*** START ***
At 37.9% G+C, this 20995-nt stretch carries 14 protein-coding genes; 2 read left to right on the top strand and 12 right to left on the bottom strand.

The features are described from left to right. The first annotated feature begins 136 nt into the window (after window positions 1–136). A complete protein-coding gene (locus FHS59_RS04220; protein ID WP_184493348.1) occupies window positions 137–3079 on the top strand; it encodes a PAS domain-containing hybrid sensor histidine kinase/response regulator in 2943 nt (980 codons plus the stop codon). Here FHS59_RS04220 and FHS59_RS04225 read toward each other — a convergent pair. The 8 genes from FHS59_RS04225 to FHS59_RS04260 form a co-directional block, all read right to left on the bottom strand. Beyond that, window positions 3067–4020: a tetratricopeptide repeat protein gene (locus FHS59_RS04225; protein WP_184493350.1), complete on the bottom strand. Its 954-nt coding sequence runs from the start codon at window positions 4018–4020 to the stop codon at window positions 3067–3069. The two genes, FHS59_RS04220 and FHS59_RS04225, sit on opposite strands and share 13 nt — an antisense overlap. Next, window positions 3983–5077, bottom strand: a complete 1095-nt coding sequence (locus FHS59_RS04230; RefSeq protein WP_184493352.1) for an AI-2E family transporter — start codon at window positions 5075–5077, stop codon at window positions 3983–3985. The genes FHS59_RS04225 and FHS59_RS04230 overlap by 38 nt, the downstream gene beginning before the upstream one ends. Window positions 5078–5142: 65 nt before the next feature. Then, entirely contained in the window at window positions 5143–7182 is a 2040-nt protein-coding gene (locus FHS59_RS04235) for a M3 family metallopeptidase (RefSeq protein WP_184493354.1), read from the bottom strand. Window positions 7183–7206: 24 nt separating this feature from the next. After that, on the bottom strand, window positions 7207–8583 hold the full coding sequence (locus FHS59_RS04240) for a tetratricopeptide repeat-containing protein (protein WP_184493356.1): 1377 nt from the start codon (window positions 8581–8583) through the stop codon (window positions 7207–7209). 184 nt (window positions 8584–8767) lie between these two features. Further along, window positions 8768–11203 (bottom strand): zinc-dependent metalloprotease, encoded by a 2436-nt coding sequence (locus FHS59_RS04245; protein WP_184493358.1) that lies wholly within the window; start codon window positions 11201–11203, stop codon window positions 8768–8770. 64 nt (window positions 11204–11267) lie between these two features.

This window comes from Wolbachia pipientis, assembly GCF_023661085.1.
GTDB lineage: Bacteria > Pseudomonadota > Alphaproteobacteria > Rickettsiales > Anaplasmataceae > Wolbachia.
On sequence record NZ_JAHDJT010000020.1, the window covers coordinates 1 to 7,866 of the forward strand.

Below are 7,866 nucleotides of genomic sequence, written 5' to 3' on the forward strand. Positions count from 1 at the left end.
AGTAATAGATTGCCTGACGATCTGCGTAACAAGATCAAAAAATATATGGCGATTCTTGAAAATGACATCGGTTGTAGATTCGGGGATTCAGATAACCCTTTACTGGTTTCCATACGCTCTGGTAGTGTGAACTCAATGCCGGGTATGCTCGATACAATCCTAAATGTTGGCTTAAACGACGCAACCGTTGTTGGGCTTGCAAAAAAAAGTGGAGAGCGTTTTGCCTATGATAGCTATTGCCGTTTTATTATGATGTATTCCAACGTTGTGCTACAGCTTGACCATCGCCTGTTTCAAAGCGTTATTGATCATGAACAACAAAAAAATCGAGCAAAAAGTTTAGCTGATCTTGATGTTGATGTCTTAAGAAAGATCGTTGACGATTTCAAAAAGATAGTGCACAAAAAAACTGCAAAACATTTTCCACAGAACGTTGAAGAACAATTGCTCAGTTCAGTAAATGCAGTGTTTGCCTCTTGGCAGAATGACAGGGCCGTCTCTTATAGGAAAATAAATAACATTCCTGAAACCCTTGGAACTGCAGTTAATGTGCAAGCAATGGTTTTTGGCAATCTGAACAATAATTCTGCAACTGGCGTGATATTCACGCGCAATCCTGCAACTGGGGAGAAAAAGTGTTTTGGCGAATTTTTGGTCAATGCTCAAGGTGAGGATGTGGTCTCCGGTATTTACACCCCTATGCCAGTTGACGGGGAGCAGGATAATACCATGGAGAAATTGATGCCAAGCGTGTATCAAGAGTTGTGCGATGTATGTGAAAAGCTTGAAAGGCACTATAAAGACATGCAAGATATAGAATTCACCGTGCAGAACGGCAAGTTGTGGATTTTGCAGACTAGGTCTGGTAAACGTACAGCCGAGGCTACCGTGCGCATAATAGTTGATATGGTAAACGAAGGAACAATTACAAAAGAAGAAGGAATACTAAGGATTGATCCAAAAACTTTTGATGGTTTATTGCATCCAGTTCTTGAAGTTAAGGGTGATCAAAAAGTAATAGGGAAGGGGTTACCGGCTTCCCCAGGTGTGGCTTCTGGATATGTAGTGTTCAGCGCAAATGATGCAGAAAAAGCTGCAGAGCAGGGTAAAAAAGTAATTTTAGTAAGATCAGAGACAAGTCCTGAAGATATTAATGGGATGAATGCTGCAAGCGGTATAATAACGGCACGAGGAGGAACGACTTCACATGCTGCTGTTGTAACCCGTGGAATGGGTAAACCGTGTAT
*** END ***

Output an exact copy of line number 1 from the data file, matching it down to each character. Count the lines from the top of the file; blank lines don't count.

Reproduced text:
At 37.9% G+C, this 20995-nt stretch carries 14 protein-coding genes; 2 read left to right on the top strand and 12 right to left on the bottom strand.